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revision 735, Tue Nov 21 12:15:55 2000 UTC revision 736, Thu Nov 23 01:39:05 2000 UTC
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43  \section{Introduction}  \section{Introduction}
44    
45  This manual describes a new implementation of CM, the ``Compilation  This manual describes a new implementation of CM, the ``Compilation
46  and Library Manager'' for Standard ML of New Jersey (SML/NJ).  Like its  and Library Manager'' for Standard ML of New Jersey (SML/NJ).  Like
47  previous version, CM is in charge of managing separate compilation and  its previous incarnation, CM is in charge of managing separate
48  facilitates access to stable libraries.  compilation and facilitates access to stable libraries.
49    
50  Programming projects that use CM are typically composed of separate  Most programming projects that use CM are composed of separate {\em
51  {\em libraries}.  Libraries are collections of ML compilation units  libraries}.  Libraries are collections of ML compilation units.  These
52  and themselves can be internally sub-structured using CM's notion of  collections themselves can be internally sub-structured using CM's
53  {\em library components}.  notion of {\em library components}.
54    
55  CM offers the following features to the programmer:  CM offers the following features to the programmer:
56    
# Line 78  Line 78 
78  \item conditional compilation (at compilation unit granularity)  \item conditional compilation (at compilation unit granularity)
79  \item support for parallel and distributed compilation  \item support for parallel and distributed compilation
80  \item facilities for generating stand-alone ML programs  \item facilities for generating stand-alone ML programs
81  \item a mechanism for deriving dependency information that can be used  \item a mechanism for deriving dependency information for use
82  by other compilation managers such as Unix' {\bf make}  by other compilation managers (e.g., Unix' {\bf make})
83  \item an API to access all these facilities at SML/NJ's interactive  \item an API to access all these facilities at SML/NJ's interactive
84  prompt  prompt or from user programs
85  \end{itemize}  \end{itemize}
86    
87  CM puts emphasis on {\em working with libraries}.  This contrasts with  CM puts emphasis on {\em working with libraries}.  This contrasts with
# Line 137  Line 137 
137  clients.  A library is described by the contents of its {\em  clients.  A library is described by the contents of its {\em
138  description file}.\footnote{The description file may also contain  description file}.\footnote{The description file may also contain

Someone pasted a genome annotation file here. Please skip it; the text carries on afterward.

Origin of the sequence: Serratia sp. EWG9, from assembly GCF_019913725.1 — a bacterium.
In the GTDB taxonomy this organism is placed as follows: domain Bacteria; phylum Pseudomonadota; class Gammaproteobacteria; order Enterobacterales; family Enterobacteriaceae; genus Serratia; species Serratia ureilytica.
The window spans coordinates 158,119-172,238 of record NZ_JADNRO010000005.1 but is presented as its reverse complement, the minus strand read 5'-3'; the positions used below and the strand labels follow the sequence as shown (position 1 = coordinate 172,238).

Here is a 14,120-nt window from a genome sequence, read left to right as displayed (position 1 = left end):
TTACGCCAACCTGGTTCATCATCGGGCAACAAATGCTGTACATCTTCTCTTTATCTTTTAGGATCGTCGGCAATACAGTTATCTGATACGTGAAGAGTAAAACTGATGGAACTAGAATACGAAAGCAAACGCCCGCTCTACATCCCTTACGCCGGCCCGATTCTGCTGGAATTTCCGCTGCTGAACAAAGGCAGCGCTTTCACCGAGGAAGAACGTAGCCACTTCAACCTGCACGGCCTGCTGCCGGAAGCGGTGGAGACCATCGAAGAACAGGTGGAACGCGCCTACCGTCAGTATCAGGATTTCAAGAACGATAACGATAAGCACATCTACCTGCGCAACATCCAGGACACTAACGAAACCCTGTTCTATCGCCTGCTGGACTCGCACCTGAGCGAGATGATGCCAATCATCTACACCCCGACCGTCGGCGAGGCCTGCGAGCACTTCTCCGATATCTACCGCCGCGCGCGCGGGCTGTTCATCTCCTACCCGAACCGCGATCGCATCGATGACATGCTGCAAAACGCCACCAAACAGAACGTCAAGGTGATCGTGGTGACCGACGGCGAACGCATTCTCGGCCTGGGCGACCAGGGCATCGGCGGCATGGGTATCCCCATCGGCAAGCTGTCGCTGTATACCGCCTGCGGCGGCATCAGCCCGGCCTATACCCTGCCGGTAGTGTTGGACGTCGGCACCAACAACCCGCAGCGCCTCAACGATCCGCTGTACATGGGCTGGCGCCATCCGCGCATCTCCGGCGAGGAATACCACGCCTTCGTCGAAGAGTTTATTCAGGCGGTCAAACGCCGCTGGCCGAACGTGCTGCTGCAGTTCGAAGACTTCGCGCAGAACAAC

139  references to input files for {\em tools} like {\tt ml-lex} or {\tt  references to input files for {\em tools} like {\tt ml-lex} or {\tt
140  ml-yacc} that produce ML source files.  See section~\ref{sec:tools}.}  ml-yacc} that produce ML source files.  See section~\ref{sec:classes}.}
141    
142  \noindent Example:  \noindent Example:
143    
# Line 218  Line 218 
218  \item For a given symbol, there can be at most one ML source file per  \item For a given symbol, there can be at most one ML source file per
219  library (or---more correctly---one file per library component; see  library (or---more correctly---one file per library component; see
220  Section~\ref{sec:groups}) that defines the symbol at top level.  Section~\ref{sec:groups}) that defines the symbol at top level.
221  \item If more than one sub-library or sub-group is exporting the same  \item If more than one of the listed libraries or components is
222  symbol, then the definition (i.e., the ML source file that actually  exporting the same symbol, then the definition (i.e., the ML source
223  defines the symbol) must be identical in all cases.  file that actually defines the symbol) must be identical in all cases.
224  \label{rule:diamond}  \label{rule:diamond}
225  \item The use of ML's {\bf open} construct is not permitted at the top  \item The use of ML's {\bf open} construct is not permitted at the top
226  level of ML files compiled by CM.  (The use is still ok at the  level of ML files compiled by CM.  (The use is still ok at the
227  interactive top level.)  interactive top level.)
228  \end{enumerate}  \end{enumerate}
229    
230  Note that these rules do not require the exports of sub-groups or  Note that these rules do not require the exports of imported libraries
231  sub-libraries to be distinct from the exports of ML source files in  to be distinct from the exports of ML source files in the current
232  the current library or group.  If an ML source file $f$ re-defines a  library.  If an ML source file $f$ re-defines a name $n$ that is also
233  name $n$ that is also imported from library or library component $l$,  imported from library $l$, then the disambiguating rule is that the
234  then the disambiguating rule is that the definition from $f$ takes  definition from $f$ takes precedence over that from $l$ in all sources
235  precedence over that from $l$ in all sources except $f$ itself.  Free  except $f$ itself.  Free occurences of $n$ in $f$ refer to $l$'s
236  occurences of $n$ in $f$ refer to $l$'s definition.  This rule makes  definition.  This rule makes it possible to easily write code for